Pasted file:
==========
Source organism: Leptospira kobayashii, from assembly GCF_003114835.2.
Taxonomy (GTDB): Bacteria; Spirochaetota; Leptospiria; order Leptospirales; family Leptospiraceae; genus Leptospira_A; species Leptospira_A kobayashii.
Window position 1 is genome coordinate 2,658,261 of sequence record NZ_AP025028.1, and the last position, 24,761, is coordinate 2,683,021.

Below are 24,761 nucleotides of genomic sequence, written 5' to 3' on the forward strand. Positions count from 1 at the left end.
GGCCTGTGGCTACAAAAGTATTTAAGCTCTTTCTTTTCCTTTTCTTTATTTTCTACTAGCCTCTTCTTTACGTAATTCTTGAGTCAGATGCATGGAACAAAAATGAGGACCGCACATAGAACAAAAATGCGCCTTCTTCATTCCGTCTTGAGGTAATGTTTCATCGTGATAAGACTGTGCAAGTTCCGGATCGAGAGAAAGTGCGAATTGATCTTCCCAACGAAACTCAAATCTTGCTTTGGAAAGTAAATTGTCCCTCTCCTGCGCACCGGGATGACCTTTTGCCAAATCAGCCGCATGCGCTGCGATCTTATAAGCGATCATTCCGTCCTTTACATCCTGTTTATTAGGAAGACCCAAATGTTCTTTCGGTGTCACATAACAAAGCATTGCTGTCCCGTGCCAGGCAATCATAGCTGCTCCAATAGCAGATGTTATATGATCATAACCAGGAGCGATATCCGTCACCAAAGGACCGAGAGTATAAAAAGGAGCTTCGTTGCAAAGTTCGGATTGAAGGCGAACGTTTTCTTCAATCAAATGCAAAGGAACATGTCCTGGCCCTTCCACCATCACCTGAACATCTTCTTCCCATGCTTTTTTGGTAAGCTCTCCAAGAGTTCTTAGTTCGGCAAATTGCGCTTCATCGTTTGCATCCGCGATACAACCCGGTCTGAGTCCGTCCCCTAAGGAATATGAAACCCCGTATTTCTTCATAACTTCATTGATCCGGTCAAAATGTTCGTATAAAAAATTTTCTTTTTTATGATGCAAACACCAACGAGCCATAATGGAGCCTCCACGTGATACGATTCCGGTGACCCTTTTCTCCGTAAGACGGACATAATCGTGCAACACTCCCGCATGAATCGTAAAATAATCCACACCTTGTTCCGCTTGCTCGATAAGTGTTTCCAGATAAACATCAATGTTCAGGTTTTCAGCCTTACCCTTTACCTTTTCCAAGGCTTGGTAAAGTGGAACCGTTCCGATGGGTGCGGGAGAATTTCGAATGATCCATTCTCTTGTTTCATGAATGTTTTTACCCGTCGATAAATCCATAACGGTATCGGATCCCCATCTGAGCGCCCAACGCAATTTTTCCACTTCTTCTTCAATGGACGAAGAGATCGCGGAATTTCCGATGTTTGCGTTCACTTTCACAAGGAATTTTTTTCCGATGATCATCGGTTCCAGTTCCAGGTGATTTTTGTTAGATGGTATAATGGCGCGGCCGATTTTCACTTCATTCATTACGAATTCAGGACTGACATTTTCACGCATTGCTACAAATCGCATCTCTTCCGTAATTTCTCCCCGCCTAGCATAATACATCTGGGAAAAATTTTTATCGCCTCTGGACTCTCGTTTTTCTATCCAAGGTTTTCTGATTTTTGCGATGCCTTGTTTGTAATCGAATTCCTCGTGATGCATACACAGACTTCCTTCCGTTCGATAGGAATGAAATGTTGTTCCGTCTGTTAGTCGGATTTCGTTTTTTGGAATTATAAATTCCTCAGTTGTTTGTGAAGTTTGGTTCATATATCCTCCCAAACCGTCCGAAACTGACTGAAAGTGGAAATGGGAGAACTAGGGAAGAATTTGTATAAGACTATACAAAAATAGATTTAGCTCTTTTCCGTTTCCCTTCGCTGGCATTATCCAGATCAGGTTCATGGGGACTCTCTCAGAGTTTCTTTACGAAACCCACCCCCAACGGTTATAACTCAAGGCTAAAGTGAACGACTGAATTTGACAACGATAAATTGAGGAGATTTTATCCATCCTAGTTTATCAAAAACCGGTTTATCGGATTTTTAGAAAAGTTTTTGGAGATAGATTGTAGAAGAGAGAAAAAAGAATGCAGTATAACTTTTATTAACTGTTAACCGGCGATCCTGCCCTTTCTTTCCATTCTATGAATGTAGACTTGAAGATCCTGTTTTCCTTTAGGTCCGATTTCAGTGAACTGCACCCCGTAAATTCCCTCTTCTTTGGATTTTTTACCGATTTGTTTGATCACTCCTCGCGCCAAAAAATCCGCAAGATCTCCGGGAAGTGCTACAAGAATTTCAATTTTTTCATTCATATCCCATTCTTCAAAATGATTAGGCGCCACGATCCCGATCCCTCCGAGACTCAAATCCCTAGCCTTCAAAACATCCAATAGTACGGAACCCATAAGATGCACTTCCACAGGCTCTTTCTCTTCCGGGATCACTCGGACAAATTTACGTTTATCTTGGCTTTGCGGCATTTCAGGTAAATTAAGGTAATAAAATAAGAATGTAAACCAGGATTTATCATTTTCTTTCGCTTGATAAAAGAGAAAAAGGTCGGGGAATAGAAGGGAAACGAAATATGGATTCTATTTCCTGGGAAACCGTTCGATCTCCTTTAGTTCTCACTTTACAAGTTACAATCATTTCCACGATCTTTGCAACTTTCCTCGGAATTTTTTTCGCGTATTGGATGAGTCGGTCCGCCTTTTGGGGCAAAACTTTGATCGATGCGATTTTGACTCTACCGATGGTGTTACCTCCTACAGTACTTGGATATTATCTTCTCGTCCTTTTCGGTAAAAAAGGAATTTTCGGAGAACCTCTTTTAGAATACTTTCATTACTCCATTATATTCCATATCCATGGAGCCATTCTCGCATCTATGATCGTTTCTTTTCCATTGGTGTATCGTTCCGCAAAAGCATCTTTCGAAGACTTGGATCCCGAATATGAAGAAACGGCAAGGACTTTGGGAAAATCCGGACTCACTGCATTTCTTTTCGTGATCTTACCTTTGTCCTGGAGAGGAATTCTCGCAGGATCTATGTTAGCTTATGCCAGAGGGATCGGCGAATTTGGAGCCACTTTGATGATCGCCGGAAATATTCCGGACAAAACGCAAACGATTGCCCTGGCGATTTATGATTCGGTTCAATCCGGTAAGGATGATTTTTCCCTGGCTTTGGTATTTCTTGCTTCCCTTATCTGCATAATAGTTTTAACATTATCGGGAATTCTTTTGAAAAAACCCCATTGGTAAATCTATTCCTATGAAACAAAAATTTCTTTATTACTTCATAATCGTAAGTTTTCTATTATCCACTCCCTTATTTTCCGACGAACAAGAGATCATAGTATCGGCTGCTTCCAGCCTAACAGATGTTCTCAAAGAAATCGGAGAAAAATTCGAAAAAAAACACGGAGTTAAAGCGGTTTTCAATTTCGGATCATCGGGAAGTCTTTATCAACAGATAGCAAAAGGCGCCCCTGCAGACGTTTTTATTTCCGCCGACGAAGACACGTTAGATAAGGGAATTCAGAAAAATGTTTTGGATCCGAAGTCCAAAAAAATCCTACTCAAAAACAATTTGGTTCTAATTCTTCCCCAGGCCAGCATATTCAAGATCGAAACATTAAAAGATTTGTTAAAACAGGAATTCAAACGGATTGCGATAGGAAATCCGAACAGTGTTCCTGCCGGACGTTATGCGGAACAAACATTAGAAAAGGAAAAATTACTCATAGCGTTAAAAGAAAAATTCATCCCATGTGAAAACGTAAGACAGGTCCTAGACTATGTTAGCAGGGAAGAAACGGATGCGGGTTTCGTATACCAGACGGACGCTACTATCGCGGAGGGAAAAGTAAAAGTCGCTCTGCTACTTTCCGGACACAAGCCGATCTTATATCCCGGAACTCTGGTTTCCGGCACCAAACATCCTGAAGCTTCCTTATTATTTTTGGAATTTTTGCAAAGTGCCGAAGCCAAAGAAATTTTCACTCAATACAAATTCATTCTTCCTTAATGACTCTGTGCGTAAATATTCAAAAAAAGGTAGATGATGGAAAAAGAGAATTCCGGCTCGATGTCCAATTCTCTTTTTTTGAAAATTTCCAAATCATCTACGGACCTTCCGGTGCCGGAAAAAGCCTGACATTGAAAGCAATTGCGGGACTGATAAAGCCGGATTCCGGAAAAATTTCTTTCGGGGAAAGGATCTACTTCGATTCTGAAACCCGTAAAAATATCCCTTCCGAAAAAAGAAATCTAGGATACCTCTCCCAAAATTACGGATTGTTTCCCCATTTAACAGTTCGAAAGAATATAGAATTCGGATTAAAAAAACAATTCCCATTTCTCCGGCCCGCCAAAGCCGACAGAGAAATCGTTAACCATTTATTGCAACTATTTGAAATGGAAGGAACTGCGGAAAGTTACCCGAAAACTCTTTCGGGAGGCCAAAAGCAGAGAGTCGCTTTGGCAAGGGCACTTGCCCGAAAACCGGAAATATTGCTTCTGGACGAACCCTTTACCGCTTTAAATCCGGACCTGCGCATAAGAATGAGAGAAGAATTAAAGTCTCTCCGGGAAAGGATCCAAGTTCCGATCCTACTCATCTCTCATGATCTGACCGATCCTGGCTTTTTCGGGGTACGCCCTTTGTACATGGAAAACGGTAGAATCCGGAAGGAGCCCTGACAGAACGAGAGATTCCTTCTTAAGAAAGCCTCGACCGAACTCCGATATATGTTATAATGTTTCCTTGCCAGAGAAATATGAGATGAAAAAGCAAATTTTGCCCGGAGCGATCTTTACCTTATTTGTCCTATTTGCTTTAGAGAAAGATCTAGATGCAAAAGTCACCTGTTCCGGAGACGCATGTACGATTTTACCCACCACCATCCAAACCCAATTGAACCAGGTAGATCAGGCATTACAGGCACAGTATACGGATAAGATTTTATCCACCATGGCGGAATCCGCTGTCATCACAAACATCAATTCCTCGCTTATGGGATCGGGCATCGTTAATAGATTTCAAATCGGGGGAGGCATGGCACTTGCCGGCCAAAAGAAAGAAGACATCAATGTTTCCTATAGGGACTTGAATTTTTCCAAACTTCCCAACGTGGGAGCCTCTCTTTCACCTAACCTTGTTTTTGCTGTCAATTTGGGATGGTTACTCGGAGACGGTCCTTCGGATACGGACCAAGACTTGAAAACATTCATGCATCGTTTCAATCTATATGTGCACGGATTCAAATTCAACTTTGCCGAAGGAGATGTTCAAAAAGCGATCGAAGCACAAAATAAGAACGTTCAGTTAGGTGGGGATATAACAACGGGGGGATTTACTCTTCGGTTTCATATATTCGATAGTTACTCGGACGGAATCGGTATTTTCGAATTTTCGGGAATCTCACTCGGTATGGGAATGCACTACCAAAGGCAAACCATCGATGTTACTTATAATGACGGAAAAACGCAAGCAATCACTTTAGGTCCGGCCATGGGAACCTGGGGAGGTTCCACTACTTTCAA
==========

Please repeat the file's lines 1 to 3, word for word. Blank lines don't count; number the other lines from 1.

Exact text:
Source organism: Leptospira kobayashii, from assembly GCF_003114835.2.
Taxonomy (GTDB): Bacteria; Spirochaetota; Leptospiria; order Leptospirales; family Leptospiraceae; genus Leptospira_A; species Leptospira_A kobayashii.
Window position 1 is genome coordinate 2,658,261 of sequence record NZ_AP025028.1, and the last position, 24,761, is coordinate 2,683,021.